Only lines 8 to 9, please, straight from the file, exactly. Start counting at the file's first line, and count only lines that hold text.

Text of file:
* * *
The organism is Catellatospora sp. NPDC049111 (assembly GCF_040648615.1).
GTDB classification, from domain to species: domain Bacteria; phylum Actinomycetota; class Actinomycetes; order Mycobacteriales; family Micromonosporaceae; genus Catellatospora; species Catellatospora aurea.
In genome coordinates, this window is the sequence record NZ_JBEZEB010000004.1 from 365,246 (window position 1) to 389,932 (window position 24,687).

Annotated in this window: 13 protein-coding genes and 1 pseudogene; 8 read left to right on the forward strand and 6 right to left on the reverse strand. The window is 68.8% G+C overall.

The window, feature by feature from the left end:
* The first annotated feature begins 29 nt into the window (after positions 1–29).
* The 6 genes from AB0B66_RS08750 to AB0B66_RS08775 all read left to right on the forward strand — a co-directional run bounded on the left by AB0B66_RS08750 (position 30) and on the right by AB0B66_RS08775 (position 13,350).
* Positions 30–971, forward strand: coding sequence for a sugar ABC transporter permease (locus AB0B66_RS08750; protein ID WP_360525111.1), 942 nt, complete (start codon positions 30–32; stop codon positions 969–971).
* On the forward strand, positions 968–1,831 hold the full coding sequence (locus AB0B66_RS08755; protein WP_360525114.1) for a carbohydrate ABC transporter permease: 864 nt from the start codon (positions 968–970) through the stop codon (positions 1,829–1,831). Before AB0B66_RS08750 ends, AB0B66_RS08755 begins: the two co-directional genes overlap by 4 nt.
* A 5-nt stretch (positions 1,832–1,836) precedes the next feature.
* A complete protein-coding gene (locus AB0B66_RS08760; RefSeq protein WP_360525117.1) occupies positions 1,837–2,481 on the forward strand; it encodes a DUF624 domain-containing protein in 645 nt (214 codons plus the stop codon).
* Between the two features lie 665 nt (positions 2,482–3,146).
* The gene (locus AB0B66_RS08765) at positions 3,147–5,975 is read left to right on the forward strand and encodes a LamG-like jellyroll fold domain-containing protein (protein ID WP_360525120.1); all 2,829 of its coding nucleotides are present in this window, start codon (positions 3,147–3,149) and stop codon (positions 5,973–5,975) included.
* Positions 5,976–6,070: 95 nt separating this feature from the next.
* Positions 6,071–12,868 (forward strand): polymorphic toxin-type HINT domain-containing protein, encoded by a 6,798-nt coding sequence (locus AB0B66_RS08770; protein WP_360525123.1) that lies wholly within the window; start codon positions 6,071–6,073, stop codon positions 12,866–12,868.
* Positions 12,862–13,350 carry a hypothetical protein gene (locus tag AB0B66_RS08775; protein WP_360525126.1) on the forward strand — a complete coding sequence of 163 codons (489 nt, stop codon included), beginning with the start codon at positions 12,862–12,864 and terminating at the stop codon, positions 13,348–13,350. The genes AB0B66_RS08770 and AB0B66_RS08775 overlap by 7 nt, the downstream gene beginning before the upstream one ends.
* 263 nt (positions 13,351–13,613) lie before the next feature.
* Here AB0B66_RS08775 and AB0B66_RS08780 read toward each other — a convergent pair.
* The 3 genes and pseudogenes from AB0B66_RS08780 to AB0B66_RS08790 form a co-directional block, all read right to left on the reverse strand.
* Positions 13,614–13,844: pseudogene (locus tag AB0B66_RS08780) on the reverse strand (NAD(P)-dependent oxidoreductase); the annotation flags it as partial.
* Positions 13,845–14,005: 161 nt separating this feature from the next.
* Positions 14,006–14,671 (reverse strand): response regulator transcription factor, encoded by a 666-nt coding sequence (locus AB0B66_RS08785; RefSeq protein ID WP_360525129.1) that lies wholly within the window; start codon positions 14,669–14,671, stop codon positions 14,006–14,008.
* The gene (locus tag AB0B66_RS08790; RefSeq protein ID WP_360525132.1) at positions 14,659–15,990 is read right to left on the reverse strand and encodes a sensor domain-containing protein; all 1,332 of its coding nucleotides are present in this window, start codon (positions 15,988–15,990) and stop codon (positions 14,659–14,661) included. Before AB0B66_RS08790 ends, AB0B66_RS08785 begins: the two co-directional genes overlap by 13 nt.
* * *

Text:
* Positions 30–971, forward strand: coding sequence for a sugar ABC transporter permease (locus AB0B66_RS08750; protein ID WP_360525111.1), 942 nt, complete (start codon positions 30–32; stop codon positions 969–971).
* On the forward strand, positions 968–1,831 hold the full coding sequence (locus AB0B66_RS08755; protein WP_360525114.1) for a carbohydrate ABC transporter permease: 864 nt from the start codon (positions 968–970) through the stop codon (positions 1,829–1,831). Before AB0B66_RS08750 ends, AB0B66_RS08755 begins: the two co-directional genes overlap by 4 nt.